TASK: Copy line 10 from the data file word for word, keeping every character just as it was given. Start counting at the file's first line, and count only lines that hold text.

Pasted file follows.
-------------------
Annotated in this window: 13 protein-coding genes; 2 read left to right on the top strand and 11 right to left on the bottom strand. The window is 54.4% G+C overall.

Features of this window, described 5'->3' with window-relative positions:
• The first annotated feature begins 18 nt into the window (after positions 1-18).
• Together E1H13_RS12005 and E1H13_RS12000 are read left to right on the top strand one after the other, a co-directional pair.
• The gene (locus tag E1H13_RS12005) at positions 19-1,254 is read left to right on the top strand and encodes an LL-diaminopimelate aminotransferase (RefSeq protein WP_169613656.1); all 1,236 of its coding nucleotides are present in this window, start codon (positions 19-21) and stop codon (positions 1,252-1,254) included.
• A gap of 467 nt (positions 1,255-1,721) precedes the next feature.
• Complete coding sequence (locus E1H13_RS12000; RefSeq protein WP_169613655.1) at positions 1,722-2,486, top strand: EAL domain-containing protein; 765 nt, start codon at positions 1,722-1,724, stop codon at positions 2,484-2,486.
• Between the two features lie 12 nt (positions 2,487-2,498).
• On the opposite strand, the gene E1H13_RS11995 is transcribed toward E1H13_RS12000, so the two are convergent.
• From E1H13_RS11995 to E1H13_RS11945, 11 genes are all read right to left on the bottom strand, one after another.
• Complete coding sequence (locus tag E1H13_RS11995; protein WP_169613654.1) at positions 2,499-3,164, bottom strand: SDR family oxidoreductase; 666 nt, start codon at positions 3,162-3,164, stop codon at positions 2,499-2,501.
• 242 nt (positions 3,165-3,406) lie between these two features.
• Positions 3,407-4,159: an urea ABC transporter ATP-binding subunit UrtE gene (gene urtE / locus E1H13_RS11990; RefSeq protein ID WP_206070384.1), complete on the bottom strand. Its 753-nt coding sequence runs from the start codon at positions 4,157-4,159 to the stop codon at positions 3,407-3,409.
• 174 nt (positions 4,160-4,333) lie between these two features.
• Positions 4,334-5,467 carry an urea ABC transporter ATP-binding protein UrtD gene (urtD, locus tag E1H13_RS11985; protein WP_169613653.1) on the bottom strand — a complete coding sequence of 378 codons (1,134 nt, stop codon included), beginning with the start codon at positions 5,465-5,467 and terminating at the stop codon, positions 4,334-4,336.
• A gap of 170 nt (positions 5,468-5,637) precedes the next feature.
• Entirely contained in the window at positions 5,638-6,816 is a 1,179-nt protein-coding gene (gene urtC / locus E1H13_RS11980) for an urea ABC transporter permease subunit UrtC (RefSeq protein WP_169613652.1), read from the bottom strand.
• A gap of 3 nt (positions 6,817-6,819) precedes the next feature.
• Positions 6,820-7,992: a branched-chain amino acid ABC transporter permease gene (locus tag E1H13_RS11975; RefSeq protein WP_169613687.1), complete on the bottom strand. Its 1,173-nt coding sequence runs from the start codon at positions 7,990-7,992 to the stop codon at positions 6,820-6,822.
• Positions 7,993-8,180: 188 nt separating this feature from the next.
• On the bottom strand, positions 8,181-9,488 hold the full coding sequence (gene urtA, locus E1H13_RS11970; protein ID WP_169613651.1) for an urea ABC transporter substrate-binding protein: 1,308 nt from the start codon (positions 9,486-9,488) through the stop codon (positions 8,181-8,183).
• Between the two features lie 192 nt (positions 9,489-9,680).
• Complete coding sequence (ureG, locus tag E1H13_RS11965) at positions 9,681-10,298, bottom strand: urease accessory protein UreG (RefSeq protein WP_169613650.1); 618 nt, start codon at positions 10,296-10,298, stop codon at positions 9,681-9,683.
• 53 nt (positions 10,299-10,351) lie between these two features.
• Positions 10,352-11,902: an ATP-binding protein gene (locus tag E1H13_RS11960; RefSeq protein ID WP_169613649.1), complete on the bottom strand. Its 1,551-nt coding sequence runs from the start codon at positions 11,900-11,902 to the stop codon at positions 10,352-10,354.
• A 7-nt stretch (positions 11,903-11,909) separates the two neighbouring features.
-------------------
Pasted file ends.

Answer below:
• From E1H13_RS11995 to E1H13_RS11945, 11 genes are all read right to left on the bottom strand, one after another.